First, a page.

This is the word for perfume. It consists of the base stem –hūñ-, which has to do with odors and flavors, plus the augmentative prefix āl– and the artificiality suffix –īk-.

Sentence #43:
ē tetme ien la jāllōhen jatēwa pa anwīþþēñi rū anekiēni ja la sū anmārwi kiē rū anlāñūi rā malō nū nā ē tetme ien la anwīþþēñi pa anālhūñīki anwetēli;
They told him that at the feast table there were wines from lands that are beyond the known world from valleys nearer to the sun, and they told him there were wines with unknown perfumes.

Sentence #44:
ñi sāen rū sāim pēxa rā jatarūna jawēha jēwāri anhāri ī;
Again he went away from them to the waters of the mirage lakes.

jatarūn jawēha


jatarūn jawēha

This is really two words, but they form a phrase that is used over and over again in the story, so I will discuss them together. jatarūn refers to something that is seen, is in sight, is visible, etc. jawēha is the inanimate singular of anwēha which is the attribute “false, deceptive”. Together, jatarūn jawēha (or jatarūna jawēha, same thing) refers to a mirage.

Sentence #26:
ē ñi ancālli tō malō aþ ñamma jatōna jaxōsa jōrre aþ ñi sāen rā jatarūni jawēhi nō;
And the sun’s heat came, and he stopped searching for the road and started following mirages.




The fourth line of the LCC3 Relay Text:

se jīxōsa cī ānen anwālte annāra il anpēxeni ī ñi rūjapēxa;

jīxōsa means “a second look at someplace or in some direction because one is searching for something”. As the object of an uninflected se followed by the mood marker , this clause implies “Let’s look back” or “Let’s look again”. does not actually belong here. It would belong at the end of the whole sentence, but this is poetry. here makes it ambiguous as to which clause (this one or the truncated refrain, “(they) move away”) the phrases ānen anwālte annāra, il anpēxeni, and ī belong to.

ānen anwālte annāra is composed of familiar words and means “with strong emotion” or “passionately”. So, are we passionately looking back or passionately moving away. Neither clause has an overtly animate participant capable of experiencing anwālte, though since the first line of the poem does contain a first person singular pronoun, and the refrain generally refers to waves, we can mostly assume that ānen anwālte annāra should be parsed with the first clause and its unspoken experiencer rather than with the second.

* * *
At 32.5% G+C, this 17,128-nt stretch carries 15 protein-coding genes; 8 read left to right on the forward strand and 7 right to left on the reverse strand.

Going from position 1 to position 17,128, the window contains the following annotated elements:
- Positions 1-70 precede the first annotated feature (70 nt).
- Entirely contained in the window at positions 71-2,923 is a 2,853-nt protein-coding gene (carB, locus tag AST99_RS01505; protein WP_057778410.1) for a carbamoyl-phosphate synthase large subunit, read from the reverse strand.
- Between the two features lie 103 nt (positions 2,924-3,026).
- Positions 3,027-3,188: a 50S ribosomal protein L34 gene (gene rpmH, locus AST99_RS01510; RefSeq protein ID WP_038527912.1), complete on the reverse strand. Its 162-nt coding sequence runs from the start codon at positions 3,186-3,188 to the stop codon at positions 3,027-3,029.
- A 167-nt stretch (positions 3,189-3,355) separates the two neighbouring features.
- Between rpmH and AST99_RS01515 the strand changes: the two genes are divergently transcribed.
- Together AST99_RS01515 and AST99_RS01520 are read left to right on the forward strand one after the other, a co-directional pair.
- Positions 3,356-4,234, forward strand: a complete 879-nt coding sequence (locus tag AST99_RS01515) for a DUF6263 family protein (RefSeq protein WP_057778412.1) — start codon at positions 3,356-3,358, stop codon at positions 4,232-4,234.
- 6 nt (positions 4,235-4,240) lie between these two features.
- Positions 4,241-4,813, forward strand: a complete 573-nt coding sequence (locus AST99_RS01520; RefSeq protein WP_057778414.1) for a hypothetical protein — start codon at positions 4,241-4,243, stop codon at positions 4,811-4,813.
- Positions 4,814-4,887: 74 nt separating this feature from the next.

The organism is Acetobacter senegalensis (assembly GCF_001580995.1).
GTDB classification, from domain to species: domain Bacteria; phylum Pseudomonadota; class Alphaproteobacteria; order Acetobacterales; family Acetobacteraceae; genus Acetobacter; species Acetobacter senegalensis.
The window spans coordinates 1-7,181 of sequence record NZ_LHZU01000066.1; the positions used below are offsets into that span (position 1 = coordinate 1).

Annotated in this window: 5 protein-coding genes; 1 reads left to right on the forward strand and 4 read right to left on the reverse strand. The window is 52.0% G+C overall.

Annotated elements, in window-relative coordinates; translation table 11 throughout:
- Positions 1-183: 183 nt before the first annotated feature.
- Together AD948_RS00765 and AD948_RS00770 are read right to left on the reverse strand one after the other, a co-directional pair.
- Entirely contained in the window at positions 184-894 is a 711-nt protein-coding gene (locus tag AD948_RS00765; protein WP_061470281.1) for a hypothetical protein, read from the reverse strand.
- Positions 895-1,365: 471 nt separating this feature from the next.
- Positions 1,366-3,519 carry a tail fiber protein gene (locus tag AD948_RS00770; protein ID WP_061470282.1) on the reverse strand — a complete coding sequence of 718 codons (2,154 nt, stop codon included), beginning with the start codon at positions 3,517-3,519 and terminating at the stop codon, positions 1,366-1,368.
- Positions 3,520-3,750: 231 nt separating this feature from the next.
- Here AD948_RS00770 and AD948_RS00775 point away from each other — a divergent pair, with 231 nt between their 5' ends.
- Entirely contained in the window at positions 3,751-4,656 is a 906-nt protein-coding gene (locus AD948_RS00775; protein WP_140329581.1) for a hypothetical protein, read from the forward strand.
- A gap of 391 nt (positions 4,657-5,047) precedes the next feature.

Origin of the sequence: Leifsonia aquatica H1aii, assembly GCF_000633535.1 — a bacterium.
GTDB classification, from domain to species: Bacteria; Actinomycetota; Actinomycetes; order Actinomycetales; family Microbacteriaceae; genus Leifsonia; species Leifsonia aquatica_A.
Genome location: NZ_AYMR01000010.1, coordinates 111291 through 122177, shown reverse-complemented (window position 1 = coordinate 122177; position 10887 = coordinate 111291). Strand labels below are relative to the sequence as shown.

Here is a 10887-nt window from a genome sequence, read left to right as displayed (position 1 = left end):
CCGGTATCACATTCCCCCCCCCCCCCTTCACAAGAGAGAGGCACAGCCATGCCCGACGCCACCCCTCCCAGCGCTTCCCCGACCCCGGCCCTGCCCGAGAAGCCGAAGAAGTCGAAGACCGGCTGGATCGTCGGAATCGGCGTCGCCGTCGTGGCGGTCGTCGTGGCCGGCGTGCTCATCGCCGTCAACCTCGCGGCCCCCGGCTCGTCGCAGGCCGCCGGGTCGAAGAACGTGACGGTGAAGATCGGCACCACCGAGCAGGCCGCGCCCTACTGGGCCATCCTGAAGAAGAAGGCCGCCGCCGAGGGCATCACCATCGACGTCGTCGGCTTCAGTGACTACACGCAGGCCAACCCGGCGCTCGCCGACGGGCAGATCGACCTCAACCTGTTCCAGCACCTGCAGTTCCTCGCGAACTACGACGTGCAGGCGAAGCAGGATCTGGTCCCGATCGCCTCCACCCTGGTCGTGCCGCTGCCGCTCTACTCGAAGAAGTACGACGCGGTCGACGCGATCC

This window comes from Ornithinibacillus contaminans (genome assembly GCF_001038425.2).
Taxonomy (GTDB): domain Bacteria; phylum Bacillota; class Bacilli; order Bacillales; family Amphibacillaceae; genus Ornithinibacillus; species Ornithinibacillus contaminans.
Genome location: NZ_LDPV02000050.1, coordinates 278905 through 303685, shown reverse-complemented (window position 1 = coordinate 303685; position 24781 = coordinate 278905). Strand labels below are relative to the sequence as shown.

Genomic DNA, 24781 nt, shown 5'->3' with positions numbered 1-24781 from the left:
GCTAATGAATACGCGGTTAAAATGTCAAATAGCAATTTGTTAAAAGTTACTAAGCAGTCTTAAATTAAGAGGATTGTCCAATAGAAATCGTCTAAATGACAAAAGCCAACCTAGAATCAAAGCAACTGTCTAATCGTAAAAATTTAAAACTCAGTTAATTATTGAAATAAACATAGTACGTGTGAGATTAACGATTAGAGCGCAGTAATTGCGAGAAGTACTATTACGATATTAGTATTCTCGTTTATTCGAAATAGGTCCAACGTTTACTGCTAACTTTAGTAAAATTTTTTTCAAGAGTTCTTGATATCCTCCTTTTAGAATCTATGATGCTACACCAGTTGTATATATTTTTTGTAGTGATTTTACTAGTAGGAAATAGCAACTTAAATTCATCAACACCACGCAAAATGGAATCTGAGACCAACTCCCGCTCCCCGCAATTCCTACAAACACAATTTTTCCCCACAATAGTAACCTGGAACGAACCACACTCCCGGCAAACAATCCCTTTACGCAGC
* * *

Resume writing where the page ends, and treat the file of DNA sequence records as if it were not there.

Tomorrow il anpēxeni.

la liēn sū anālhāri anālri jahāwa ñi antāoni anhūwi rūjapēxa;
la jāo pa anhē ja ñi antāoni antāλi rūjapēxa;
ñi nāra lemōra ñi antāoni antāλi rūjapēxa;
se jīxōsa cī ānen anwālte annāra il anpēxeni ī ñi rūjapēxa;

I am at the edge of the stormy sea and the breaking waves move away.
This is good, that the wild waves move away.
All my dreams become the wild waves moving away.
Let’s passionately look back … moving away.




We’re on sentence 7 (the final sentence) of the LCC2 Relay Text, concerning the talking rock.

ilwae sele jarūna wā mo lerōña to jakīþa jatēnnā jē nā;

jarūna means “another sight or glimpse of something” and denotes that one has seen the thing before and is now seeing it again.

sele jarūna “To me: another sight”. ilwae sele jarūna wā is “Never to me another sight”. mo lerōña to my eyes, renaming the beneficiary here. And to jakīþa jatēnnā the source of the sight, the talking rock. And look, it’s got inanimate inflection. No more personhood for that mean ol’ talking rock.

“I never had another sight of the talking rock…”

Tomorrow jē nā and the end of this relay text.